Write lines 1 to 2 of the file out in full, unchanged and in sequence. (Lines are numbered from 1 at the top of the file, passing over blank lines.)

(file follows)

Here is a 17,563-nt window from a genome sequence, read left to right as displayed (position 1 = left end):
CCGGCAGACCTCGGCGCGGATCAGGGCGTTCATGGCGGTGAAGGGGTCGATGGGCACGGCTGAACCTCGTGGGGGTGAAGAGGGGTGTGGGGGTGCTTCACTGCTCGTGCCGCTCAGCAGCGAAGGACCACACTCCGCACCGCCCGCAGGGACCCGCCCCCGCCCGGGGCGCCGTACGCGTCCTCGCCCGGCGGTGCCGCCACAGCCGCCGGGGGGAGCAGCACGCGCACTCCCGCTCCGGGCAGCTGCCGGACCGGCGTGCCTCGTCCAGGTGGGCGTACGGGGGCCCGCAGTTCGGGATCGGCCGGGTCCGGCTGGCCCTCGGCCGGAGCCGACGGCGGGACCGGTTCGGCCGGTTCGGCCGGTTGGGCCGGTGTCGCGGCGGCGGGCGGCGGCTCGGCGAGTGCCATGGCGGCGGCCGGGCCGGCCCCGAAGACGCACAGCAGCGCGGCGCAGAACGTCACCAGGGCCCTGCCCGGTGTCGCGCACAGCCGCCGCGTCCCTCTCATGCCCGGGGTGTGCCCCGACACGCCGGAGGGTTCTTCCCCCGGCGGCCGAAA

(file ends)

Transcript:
Here is a 17,563-nt window from a genome sequence, read left to right as displayed (position 1 = left end):
CCGGCAGACCTCGGCGCGGATCAGGGCGTTCATGGCGGTGAAGGGGTCGATGGGCACGGCTGAACCTCGTGGGGGTGAAGAGGGGTGTGGGGGTGCTTCACTGCTCGTGCCGCTCAGCAGCGAAGGACCACACTCCGCACCGCCCGCAGGGACCCGCCCCCGCCCGGGGCGCCGTACGCGTCCTCGCCCGGCGGTGCCGCCACAGCCGCCGGGGGGAGCAGCACGCGCACTCCCGCTCCGGGCAGCTGCCGGACCGGCGTGCCTCGTCCAGGTGGGCGTACGGGGGCCCGCAGTTCGGGATCGGCCGGGTCCGGCTGGCCCTCGGCCGGAGCCGACGGCGGGACCGGTTCGGCCGGTTCGGCCGGTTGGGCCGGTGTCGCGGCGGCGGGCGGCGGCTCGGCGAGTGCCATGGCGGCGGCCGGGCCGGCCCCGAAGACGCACAGCAGCGCGGCGCAGAACGTCACCAGGGCCCTGCCCGGTGTCGCGCACAGCCGCCGCGTCCCTCTCATGCCCGGGGTGTGCCCCGACACGCCGGAGGGTTCTTCCCCCGGCGGCCGAAA